At the time, Russian volleyball was on the rise. They didn’t win recent European or World Championship medals, and their best result was a World League silver medal two months before the Olympics. Russia and Yugoslavia played in Atlanta four years before in the bronze medal match, and Yugoslavia won 3-1. 

For the first time in Sydney, Yugoslavia was given even chances of winning the Olympics as their opponents.

However, in that October 1 final, only one team existed on the field—Yugoslavia. 

The Yugoslavs were able to recover almost every ball, were able to spike almost every ball, and were able to block almost any attacks the Russians had prepared.

In spite of bad set beginnings, thanks to the tandem Vladimir Grbic-Miljkovic, the Yugoslavs were leading 2-0 after only 46 minutes of play. Similarly to the Italians two days before, the Russian had started to feel the pressure. However, it had been too much for them to handle. 

One could say that the game ended when the second technical time-out was called.

With the score 15-12 for Yugoslavia, Roman Iakovlev served a 113 km/h (70 mph) rocket. It hit one of the defensive players, and was going out of bounds. 

Vladimir Grbic jumped over the commercials to return the ball into play. The Russians had a counter-attack. The ball was set for Iakovlev. In the meantime, Grbic came back on the field. Iakovlev spiked. Grbic BLOCKED!!!

16-12 Yugoslavia! 

The entire Yugoslav bench jumped on its feet, as if though it was all over! But, they settled down and went on a well deserved break. Their thoughts were focused on only one thing—how to win nine points more.

The last point, the one before Grbic started waving the flag, came from the youngest player on the team, and who is still one of the best players in the world—Ivan Miljkovic. 

Guerassimov served the ball! Vladimir Grbic absorbed it. Nikola set to Vladimir, but the ball was blocked. Defense picked it up, Nikola back set to Miljkovic on the right. Miljkovic spiked it diagonally! It’s all over!!!

It was all over! 

Zoran Gajic threw his papers in the air, Miljkovic dropped down on his knees, Vladimir went to pick up the flag, the Grbic brothers embraced, and the entire country celebrated a gold medal. In what was probably the shortest volleyball final in the Olympic tournament history (lasted only 68 minutes), Yugoslavia claimed the gold that October 1!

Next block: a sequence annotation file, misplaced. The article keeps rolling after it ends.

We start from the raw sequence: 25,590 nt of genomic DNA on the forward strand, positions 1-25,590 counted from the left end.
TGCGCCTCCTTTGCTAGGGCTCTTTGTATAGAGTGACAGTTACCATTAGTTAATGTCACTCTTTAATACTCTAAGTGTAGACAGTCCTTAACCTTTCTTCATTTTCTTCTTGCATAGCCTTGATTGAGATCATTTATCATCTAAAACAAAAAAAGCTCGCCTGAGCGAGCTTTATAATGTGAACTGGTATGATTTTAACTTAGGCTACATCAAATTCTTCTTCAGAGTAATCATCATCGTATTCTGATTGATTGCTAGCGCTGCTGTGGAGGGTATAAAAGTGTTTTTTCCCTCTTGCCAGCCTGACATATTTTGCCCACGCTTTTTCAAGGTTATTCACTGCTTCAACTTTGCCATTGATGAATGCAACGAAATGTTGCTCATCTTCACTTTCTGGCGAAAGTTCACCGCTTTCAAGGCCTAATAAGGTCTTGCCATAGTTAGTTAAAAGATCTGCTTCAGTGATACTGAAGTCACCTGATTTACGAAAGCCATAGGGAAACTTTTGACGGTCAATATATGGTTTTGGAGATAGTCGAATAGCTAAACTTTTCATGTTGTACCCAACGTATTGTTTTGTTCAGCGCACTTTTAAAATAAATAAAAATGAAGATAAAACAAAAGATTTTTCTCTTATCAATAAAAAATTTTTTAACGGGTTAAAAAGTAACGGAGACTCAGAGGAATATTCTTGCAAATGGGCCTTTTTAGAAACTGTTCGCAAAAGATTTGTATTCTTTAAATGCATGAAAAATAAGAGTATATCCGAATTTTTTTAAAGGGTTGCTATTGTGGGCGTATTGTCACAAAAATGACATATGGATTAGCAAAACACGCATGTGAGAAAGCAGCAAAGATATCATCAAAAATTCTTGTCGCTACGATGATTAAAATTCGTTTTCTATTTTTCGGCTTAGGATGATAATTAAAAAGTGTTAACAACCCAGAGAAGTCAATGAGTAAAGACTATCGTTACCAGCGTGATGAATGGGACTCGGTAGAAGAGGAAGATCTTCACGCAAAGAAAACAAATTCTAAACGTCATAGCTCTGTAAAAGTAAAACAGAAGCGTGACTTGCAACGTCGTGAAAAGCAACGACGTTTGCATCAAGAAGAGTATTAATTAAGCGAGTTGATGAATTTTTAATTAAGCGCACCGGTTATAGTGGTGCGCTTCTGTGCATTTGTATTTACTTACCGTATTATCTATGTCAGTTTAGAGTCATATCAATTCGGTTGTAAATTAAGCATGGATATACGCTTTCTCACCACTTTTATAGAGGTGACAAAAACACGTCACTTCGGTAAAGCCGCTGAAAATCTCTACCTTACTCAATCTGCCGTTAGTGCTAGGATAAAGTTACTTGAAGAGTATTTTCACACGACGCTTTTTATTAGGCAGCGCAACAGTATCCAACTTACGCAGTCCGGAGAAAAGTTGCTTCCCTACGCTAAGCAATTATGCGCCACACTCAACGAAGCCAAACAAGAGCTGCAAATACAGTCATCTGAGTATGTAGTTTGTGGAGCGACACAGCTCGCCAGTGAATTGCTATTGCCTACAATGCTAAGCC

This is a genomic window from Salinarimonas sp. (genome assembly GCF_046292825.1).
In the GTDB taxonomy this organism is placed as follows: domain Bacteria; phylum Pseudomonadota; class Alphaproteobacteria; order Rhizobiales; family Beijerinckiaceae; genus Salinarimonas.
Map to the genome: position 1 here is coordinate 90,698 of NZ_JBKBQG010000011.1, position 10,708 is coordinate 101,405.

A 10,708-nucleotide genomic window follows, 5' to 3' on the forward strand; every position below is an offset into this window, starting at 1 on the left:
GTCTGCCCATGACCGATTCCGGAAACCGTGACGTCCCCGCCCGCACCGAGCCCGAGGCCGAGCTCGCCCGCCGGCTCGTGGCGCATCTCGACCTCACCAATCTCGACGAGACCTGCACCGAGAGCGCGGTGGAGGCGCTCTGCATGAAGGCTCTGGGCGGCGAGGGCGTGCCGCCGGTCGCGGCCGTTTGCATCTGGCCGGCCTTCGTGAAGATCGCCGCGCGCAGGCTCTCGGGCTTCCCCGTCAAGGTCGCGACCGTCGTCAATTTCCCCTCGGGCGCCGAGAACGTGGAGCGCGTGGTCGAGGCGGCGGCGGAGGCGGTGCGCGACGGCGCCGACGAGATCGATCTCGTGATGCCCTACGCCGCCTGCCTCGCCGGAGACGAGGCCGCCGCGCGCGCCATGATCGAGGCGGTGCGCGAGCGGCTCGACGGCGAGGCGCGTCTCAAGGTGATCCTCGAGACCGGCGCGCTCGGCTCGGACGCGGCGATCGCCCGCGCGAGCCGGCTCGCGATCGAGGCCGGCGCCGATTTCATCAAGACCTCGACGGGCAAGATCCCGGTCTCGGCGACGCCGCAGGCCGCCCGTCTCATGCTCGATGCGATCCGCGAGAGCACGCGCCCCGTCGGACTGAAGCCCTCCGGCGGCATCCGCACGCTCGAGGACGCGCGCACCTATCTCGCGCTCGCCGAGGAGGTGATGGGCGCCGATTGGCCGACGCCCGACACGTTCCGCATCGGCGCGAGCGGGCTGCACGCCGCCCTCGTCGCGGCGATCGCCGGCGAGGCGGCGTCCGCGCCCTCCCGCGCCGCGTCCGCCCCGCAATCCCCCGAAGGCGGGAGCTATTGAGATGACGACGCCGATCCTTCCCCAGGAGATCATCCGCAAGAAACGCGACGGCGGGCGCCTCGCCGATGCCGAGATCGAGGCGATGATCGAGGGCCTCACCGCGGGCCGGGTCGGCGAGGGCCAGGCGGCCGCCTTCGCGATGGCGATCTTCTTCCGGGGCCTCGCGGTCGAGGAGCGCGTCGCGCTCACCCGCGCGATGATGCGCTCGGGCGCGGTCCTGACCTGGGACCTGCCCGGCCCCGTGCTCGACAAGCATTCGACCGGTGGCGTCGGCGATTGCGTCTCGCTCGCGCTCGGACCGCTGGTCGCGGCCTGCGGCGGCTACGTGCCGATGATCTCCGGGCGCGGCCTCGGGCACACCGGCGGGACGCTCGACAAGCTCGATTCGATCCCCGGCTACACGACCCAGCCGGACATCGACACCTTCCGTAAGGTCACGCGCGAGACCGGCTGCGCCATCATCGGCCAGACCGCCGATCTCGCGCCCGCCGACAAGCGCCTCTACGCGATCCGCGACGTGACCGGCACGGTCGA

That was the last time the world heard the anthem Hej, Sloveni play at the Olympics. The players returned to their politically-torn country as mere passengers, not as nation’s heroes. There was no reception in front of the National Parliament in Belgrade, like the custom had been in the years past. Instead, the nation flooded the streets to protest the elections and demand the communist president to admit the loss. 

However, the unjust reception was corrected in 2001. The volleyball players got one worthy of gods after winning a gold medal at the European Championship in Czech Republic. The nation took to the streets once again, but this time, to welcome their heroes back home.

Thus Yugoslavia, like so many other before it, earned the golden medal at the Olympics.

The 2000 Games will forever remember a country which, despite war, political crises, economic struggles, and odds, managed to chisel its name in the history of the Olympics—a nation that conquered the Olympus in Sydney!

Note: If you'd like to take a look at the last six minutes of that 2000 Olympic final, you can do that here. Also, the block that was made by Vladimir Grbic can be viewed here.